Cambridgeshire Bird Club
     

Paxton Pits Nature Reserve

logoHeronry South, Paxton Photographed by Tony Howe

Paxton Pits Nature Reserve is an extensive complex of former and active gravel pits close to the A1, northwest of St Neots. Scrub and woodland surround the more mature pits, with large numbers of warblers in spring and summer and the highest population of Nightingales in Cambridgeshire (Peaking at 28 pairs but more often around twenty). More than 60 breeding species, including Turtle Dove (declining) Kingfishers, Grey Herons, Little Grebes and one of the largest inland Cormorant colonies in the UK (c. 100 nests). The shingle islands on two of the lakes make Paxton Pits one of the most important sites in the Ouse Valley for breeding Lapwing, Redshank, Ringed Plover and Common Tern (with Oystercatcher breeding occasionally).

Spring and autumn can be good for passage migrants, with Avocet, Black-tailed Godwits and Garganey in recent years. In winter, the pits play host to large numbers of ducks, especially Pochard and Tufted Duck. Smew, Black-necked Grebe and Goosander are annual. Bitterns turn up most winters and sometimes in summer. Rarities in 2015-16 included Richard’s Pipit, Great White Egret, Ring-necked Duck. Great Reed Warbler and Yellow Browed Warbler.

Access from car park at north end of Little Paxton village (signposted from Great North Road). Grid ref: TL 195 629. The visitor Centre opens almost every day. except Dec 25th. Trails and footpaths provide access to much of the area (see board in car park). Three hides and viewing screens give views of the lakes.

Access to working areas is strictly forbidden. For more information about the reserve, events and recent sightings, visit www.paxton-pits.org.uk Information on the Reserve and events are available from the Visitor Centre.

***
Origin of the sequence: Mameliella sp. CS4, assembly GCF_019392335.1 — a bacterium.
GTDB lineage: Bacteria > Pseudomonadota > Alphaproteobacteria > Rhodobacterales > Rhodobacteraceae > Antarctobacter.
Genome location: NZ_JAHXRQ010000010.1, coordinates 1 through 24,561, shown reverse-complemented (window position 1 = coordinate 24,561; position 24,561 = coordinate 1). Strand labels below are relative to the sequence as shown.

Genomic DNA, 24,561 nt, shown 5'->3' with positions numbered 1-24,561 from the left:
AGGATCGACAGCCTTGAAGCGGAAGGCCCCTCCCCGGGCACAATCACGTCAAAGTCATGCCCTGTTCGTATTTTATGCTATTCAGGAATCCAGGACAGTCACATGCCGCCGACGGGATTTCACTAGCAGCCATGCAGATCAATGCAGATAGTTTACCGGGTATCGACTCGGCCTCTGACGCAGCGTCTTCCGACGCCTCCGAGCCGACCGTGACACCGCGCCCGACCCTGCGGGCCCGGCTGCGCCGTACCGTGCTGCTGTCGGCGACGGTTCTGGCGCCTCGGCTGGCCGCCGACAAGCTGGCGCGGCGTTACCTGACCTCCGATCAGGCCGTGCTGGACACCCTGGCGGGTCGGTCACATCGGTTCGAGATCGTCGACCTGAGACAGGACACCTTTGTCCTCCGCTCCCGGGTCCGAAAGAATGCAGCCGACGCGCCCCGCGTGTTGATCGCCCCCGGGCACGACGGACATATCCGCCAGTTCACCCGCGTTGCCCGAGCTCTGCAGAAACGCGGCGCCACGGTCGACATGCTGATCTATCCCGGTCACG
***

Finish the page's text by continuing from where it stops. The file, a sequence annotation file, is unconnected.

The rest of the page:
Birdwatching on the “New Workings”. The pits to the north of the Reserve continue almost to Buckden. Those closest to the A1 (A1 Pits and Sailing Lake) are used for water sports and can be visited by existing footpaths. The other pits (Washout, Island, Diddington and Pumphouse Pits) currently fall within the working quarry and are strictly private. However, there is limited viewing from public footpaths around Diddington. Park at the public Car Park in Diddington Village. A footpath runs north around the northern edge of the two Pumphouse Pits. Going south from the Car Park there is a path that leads past the current extraction area and conveyors giving views of Diddington Pit before heading through a small wood and back to Little Paxton. There is no short circular walk from Diddington at present.

Most of the New Workings will fall into the Reserve eventually and there will be new footpaths and hides when this happens. Please keep to the paths or you will be challenged by staff from the quarry or the Diddington Estate. Please be polite and comply with their requests as the future development of the site for birding and wildlife conservation can only happen through mutual cooperation and respect.

Jim Stevenson, Senior Ranger, Paxton Puts Nature Reserve.

 


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